3. Opening to the Society
Changing the closed structure of schools and forming an open and flexible educational structure is an important practice in implementing lifelong education in various countries. In 1995, Japan held a “Lifelong Learning Review Conference” composed of well-known people from all walks of life, which required higher education institutions to open their doors to society and widely absorb in-service adults into higher education institutions. Adult universities in Japan have been incorporated into the University plan. Some senior high schools also hold open lectures to make high schools open to the community and play the role of cultural center of the school. In the United States, especially after the 1960s, social colleges aimed at district development have been vigorously developed, and their openness to adults has reached almost no limit. Many universities have set up university opening departments to carry out educational activities for “non-traditional students”. There are also open universities and adult education ministries in the UK, which provide adult education. In many countries in Europe, universities provide opportunities for continuing and returning education through public lectures, adult education centers and correspondence courses.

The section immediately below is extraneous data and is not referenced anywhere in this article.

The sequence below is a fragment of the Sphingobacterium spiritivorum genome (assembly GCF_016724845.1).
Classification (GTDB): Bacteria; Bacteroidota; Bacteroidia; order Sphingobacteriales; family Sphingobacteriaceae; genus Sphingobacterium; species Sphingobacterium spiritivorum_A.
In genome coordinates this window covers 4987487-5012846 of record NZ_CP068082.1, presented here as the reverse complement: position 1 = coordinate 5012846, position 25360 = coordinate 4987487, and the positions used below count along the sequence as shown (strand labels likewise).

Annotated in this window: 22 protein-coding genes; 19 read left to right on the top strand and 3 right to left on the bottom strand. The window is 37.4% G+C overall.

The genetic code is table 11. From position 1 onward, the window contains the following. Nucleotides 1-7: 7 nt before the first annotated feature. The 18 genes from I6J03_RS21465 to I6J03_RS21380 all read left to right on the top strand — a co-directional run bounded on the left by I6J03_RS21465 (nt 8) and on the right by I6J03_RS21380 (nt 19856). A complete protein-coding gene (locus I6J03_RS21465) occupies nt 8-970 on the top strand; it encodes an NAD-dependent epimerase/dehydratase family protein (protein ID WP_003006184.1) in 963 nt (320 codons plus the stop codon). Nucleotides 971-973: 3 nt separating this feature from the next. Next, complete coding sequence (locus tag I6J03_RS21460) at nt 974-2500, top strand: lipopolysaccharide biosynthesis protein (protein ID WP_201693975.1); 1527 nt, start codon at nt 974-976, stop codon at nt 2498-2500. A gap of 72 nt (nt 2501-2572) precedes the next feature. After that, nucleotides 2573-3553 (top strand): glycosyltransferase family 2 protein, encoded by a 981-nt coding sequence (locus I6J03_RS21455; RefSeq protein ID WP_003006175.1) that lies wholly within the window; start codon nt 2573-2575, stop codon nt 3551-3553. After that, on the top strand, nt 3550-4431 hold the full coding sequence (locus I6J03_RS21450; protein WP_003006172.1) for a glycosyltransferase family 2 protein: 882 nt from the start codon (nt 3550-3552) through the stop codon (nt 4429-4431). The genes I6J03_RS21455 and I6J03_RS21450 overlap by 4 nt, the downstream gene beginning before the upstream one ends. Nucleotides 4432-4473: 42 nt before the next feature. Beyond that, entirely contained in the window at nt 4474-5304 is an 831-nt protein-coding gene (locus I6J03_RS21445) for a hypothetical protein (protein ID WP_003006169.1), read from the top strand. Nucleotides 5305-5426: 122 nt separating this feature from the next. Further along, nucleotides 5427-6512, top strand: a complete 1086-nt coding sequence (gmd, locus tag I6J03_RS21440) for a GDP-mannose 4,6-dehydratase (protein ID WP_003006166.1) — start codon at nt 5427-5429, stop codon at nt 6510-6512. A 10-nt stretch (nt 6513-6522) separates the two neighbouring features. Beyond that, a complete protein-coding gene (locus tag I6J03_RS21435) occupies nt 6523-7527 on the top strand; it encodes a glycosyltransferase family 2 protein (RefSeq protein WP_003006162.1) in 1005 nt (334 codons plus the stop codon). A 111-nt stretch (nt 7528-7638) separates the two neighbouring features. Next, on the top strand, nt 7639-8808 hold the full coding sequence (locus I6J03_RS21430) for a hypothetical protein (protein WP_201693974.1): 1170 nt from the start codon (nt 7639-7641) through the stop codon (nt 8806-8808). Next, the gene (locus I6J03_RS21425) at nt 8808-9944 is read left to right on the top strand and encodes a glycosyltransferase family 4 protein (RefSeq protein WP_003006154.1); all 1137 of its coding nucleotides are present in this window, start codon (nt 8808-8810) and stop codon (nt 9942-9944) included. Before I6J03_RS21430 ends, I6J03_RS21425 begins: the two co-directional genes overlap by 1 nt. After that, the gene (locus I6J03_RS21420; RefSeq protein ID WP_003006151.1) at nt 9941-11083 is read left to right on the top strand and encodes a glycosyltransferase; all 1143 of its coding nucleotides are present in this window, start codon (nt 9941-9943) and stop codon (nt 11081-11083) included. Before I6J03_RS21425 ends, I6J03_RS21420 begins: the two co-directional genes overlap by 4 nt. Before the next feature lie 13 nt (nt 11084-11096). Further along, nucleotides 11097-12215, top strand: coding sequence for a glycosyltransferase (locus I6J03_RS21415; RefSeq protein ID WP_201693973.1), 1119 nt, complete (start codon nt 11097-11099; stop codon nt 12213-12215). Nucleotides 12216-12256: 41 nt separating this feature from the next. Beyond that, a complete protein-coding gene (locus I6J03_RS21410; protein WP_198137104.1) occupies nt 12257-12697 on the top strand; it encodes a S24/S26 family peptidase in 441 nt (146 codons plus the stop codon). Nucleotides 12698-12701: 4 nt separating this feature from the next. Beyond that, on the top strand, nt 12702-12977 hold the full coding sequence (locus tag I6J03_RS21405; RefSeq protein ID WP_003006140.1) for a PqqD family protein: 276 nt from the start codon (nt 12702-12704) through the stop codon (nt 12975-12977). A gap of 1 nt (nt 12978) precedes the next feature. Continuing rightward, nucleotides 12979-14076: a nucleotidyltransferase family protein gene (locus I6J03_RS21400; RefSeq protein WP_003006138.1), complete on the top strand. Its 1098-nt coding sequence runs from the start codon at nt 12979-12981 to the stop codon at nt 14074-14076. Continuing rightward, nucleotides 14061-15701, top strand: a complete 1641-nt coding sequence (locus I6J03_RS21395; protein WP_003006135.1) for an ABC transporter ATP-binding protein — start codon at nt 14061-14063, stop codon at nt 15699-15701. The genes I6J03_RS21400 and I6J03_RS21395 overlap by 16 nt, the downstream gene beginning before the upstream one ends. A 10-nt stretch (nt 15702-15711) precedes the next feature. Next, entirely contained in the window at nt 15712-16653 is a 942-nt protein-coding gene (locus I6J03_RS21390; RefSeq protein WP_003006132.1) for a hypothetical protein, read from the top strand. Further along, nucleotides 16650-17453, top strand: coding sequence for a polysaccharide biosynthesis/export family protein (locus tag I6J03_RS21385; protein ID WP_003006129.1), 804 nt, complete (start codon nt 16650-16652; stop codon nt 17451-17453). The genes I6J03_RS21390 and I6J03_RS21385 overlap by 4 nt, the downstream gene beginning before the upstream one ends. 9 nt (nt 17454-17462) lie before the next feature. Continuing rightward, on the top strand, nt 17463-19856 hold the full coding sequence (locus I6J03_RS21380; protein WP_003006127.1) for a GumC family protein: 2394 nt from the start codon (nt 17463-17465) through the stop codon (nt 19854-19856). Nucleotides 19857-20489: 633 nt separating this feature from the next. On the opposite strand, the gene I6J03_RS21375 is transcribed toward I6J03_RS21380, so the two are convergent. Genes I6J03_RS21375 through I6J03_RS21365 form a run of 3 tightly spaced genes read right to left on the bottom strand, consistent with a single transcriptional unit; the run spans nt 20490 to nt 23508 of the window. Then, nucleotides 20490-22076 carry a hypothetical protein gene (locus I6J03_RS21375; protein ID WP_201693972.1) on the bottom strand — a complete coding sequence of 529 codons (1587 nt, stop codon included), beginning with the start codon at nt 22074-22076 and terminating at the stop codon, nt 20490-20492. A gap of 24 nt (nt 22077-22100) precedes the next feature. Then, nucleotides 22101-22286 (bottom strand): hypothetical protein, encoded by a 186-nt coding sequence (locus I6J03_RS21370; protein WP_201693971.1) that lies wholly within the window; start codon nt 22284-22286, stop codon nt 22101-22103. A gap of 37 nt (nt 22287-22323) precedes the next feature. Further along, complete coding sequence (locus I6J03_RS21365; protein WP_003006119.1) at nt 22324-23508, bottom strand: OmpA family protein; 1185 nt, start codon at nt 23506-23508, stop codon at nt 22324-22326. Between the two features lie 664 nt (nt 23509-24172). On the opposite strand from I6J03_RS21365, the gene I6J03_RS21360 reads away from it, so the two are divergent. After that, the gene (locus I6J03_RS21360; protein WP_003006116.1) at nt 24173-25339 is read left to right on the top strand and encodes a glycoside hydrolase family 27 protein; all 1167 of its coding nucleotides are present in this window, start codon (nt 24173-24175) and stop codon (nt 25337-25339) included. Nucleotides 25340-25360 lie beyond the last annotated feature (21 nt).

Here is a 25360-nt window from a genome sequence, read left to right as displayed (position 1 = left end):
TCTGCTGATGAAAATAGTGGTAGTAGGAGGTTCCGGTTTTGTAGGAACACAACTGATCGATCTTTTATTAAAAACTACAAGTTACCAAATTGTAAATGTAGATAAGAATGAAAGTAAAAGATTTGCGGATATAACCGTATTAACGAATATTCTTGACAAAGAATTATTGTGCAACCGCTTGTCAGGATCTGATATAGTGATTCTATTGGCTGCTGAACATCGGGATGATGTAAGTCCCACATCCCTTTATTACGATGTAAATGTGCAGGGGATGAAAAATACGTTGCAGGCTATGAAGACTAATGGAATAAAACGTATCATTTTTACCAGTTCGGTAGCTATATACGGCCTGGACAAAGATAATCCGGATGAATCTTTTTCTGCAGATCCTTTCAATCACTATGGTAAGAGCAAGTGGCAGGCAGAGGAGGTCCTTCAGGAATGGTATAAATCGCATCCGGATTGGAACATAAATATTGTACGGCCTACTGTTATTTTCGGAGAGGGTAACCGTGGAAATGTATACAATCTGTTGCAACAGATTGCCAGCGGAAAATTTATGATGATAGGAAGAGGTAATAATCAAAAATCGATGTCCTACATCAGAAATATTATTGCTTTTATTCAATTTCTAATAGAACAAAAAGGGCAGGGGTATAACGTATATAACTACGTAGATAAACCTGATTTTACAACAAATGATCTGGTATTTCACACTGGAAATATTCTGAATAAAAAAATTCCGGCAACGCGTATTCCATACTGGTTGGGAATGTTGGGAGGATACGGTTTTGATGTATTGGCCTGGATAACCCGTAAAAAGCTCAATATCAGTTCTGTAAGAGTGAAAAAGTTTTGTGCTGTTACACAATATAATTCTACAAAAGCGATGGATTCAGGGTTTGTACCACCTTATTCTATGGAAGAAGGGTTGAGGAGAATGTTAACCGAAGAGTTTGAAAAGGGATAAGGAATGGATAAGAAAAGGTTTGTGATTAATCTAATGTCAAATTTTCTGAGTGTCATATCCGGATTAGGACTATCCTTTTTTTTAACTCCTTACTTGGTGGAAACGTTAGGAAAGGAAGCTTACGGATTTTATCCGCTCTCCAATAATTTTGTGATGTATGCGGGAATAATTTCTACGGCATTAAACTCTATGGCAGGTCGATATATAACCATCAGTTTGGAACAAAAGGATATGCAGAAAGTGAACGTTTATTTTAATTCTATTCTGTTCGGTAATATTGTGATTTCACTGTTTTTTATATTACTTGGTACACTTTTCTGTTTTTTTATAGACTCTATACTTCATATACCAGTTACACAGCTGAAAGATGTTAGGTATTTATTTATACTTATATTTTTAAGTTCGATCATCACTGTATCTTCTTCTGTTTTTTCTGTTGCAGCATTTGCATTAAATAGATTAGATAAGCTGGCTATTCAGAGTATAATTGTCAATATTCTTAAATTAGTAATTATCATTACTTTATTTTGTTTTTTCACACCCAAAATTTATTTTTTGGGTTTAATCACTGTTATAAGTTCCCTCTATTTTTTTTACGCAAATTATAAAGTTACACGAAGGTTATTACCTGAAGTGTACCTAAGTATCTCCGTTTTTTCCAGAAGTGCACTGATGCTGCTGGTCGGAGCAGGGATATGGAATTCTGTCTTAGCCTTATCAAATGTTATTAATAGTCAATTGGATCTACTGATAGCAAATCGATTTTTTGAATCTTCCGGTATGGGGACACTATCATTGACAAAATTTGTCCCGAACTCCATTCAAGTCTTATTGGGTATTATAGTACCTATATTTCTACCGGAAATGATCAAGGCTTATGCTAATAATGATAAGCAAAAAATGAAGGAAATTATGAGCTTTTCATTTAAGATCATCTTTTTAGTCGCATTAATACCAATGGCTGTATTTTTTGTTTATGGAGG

4. Developing in Various Channels
Many countries consciously incorporate cultural organizations, community organizations, vocational associations, enterprises and institutions into the lifelong education system, making full use of all kinds of resources and facilities with educational strength and value in society, so as to integrate education and society. In 1988, Japan put forward the proposal of “transition to lifelong education system”, developing social education organizations, establishing learning information networks, establishing a lifelong education system integrating family, society and school education, and incorporating various scientific and cultural facilities such as cultural clubs, libraries, museums and activity centers into the scope of education. Many non-educational institutions in the United States, such as prisons, trade unions, the military and hospitals, are also actively engaged in adult education. Many companies also provide training to their employees on a regular basis.
Although all countries have made some achievements in the field of lifelong education, on the whole, lifelong education is still in practice in all countries in the world, and no country has really established a complete lifelong education system.